Perhaps most impressive of all is how effortlessly Powers then inserts magic into his otherwise thoroughly realistic framework. Not only is his magic system brilliant, brilliantly worked out, and brilliantly depicted, but it complements the historical aspects in a manner that almost paradoxically strengthens them. He makes even the most outlandish of magic seem perfectly legitimate and fitting, and rather than ever allowing it to contradict or alter the facts of history, he instead uses it to explain them. Rather than being an alternative history in which an author posits what might have happened had magic been present in the past and then depicts how events would have diverged, Powers simply proceeds as if magic truly had existed, providing a legitimate source for the magic (the native cultures on the islands which the pirates inhabit), and using that to further ground his fantasy in what actually occurred. For example, he explains that the reason that the historical Blackbeard would stick slowly burning embers in his beard wasn’t only to terrify passengers of the ships he plundered but also as part of a protective magical ritual. The pure ingenuity and genius of another similar historical/magical twist in the book’s final third led me to gasp out loud.
But On Stranger Tides is never just a mere merging of fact and fantasy. As impressive a feat as that is alone, Powers achieves something even more impressive, using it as a backdrop to weave a complex character arc for his protagonist, John Chandagnac, a young man who starts off being idealistic but has also experienced genuine tragedy in his life before the story began, which distinguishes him from probably the majority of young heroes in this sort of tale. Over the course of the novel, John will come to experience a sort of reverse Hero’s Journey – or perhaps an Antihero’s Journey would be more accurate, for Powers traces his evolution from John Chandagnac, youthful hero, determined to reclaim the family estate from the vicious uncle who robbed from his now deceased father’s inheritance, leaving the two in abject poverty, to Jack Shandy, an experienced, battle-hardened pirate. And he does so in a manner that parallels the traditional Hero’s Journey.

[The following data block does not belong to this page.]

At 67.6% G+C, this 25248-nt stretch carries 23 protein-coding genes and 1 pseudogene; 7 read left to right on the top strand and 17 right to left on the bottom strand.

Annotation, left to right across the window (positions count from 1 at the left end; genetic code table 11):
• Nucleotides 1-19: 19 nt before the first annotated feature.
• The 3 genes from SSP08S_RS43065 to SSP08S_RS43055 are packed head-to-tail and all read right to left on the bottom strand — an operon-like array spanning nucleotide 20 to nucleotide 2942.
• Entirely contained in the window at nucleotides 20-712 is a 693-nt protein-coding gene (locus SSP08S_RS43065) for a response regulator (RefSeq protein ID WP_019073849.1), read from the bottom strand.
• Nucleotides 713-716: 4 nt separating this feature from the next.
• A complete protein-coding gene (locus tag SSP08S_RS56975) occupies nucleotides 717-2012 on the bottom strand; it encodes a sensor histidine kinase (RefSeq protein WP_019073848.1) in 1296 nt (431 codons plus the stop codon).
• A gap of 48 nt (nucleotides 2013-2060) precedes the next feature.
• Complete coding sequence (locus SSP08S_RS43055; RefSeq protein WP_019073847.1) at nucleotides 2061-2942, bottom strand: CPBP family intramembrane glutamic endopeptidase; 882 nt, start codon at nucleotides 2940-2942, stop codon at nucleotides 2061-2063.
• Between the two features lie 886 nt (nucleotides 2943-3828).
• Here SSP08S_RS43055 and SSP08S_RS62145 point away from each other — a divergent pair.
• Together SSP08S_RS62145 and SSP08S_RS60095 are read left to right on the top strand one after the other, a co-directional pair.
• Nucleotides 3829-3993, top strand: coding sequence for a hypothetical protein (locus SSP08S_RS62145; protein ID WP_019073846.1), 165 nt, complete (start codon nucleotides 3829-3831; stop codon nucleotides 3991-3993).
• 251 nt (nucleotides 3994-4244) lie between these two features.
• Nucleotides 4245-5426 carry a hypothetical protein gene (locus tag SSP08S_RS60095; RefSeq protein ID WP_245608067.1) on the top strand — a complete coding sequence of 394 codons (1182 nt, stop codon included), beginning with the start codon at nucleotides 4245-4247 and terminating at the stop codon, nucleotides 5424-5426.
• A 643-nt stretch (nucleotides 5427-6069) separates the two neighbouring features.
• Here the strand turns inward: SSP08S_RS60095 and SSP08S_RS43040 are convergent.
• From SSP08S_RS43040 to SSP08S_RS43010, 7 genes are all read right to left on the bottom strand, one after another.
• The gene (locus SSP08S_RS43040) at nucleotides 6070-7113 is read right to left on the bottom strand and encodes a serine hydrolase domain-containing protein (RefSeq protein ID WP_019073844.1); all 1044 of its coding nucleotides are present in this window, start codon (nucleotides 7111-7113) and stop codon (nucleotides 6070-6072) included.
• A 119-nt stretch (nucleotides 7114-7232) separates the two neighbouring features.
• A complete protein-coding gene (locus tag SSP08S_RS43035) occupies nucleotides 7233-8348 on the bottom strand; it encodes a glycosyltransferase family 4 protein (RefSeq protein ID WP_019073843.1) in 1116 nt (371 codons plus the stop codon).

Like the typical hero, John initially refuses the call to action, though instead of the call coming from an old wizard, compelling him to save the world from destruction or some such, it comes instead from Phil Davies, a buccaneer who, along with his crew, attacks the ship upon which John is sailing, and shortly thereafter forces John into this new way of life. John resists for a long time, however, before circumstances eventually conspire to inspire him to take up the mantle of Jack Shandy out of his own free will and, ironically, out of his own sense of justice. In a certain sense, one could say that Powers is documenting the slow eroding of this young man’s moral code, but what he is really doing is showing how Jack grows to realize that the code with which he has grown up was instilled in him by a corrupt society with corrupt rulers – that morality itself is relative and often arbitrarily decided by those in power – and that “wrong” cannot be simply defined.